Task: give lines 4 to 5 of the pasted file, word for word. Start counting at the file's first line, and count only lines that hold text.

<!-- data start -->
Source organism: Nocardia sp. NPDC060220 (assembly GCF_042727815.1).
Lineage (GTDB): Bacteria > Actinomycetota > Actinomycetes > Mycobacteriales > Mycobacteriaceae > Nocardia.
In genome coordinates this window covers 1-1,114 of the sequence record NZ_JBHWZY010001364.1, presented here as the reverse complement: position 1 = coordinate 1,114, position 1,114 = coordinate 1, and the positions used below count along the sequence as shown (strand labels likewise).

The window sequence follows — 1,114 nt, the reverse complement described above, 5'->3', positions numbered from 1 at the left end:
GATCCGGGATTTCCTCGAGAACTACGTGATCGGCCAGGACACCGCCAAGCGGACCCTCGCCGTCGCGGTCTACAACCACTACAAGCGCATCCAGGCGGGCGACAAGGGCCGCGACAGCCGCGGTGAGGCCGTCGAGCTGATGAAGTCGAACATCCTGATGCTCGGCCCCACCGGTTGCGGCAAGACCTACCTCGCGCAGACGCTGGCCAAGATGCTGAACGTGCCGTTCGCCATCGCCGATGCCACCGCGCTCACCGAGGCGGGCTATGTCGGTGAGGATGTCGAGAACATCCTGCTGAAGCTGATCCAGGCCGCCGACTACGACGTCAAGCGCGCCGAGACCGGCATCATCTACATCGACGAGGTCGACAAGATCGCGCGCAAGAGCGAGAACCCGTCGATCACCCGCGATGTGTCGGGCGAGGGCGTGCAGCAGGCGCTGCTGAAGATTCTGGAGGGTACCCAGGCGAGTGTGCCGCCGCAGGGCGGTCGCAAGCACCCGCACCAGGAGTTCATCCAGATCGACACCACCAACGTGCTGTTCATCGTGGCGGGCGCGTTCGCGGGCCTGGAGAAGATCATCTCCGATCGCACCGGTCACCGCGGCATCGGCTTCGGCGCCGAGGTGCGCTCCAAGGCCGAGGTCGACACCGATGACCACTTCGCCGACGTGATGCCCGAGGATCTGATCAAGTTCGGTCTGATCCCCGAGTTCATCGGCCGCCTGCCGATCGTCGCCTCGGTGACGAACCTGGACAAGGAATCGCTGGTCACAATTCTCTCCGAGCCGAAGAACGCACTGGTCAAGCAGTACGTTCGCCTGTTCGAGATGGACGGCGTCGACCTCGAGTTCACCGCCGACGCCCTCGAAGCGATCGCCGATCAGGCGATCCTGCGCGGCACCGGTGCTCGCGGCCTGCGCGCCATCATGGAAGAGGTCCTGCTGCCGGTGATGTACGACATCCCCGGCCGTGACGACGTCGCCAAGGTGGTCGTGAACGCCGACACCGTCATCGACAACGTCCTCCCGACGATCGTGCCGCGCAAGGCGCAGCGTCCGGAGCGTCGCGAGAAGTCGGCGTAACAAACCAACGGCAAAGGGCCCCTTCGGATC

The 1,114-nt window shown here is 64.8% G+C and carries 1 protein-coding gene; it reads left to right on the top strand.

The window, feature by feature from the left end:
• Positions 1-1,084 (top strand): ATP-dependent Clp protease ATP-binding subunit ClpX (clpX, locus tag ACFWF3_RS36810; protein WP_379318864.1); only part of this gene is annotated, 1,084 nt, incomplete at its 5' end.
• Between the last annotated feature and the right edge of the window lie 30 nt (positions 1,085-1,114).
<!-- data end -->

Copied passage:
The window sequence follows — 1,114 nt, the reverse complement described above, 5'->3', positions numbered from 1 at the left end:
GATCCGGGATTTCCTCGAGAACTACGTGATCGGCCAGGACACCGCCAAGCGGACCCTCGCCGTCGCGGTCTACAACCACTACAAGCGCATCCAGGCGGGCGACAAGGGCCGCGACAGCCGCGGTGAGGCCGTCGAGCTGATGAAGTCGAACATCCTGATGCTCGGCCCCACCGGTTGCGGCAAGACCTACCTCGCGCAGACGCTGGCCAAGATGCTGAACGTGCCGTTCGCCATCGCCGATGCCACCGCGCTCACCGAGGCGGGCTATGTCGGTGAGGATGTCGAGAACATCCTGCTGAAGCTGATCCAGGCCGCCGACTACGACGTCAAGCGCGCCGAGACCGGCATCATCTACATCGACGAGGTCGACAAGATCGCGCGCAAGAGCGAGAACCCGTCGATCACCCGCGATGTGTCGGGCGAGGGCGTGCAGCAGGCGCTGCTGAAGATTCTGGAGGGTACCCAGGCGAGTGTGCCGCCGCAGGGCGGTCGCAAGCACCCGCACCAGGAGTTCATCCAGATCGACACCACCAACGTGCTGTTCATCGTGGCGGGCGCGTTCGCGGGCCTGGAGAAGATCATCTCCGATCGCACCGGTCACCGCGGCATCGGCTTCGGCGCCGAGGTGCGCTCCAAGGCCGAGGTCGACACCGATGACCACTTCGCCGACGTGATGCCCGAGGATCTGATCAAGTTCGGTCTGATCCCCGAGTTCATCGGCCGCCTGCCGATCGTCGCCTCGGTGACGAACCTGGACAAGGAATCGCTGGTCACAATTCTCTCCGAGCCGAAGAACGCACTGGTCAAGCAGTACGTTCGCCTGTTCGAGATGGACGGCGTCGACCTCGAGTTCACCGCCGACGCCCTCGAAGCGATCGCCGATCAGGCGATCCTGCGCGGCACCGGTGCTCGCGGCCTGCGCGCCATCATGGAAGAGGTCCTGCTGCCGGTGATGTACGACATCCCCGGCCGTGACGACGTCGCCAAGGTGGTCGTGAACGCCGACACCGTCATCGACAACGTCCTCCCGACGATCGTGCCGCGCAAGGCGCAGCGTCCGGAGCGTCGCGAGAAGTCGGCGTAACAAACCAACGGCAAAGGGCCCCTTCGGATC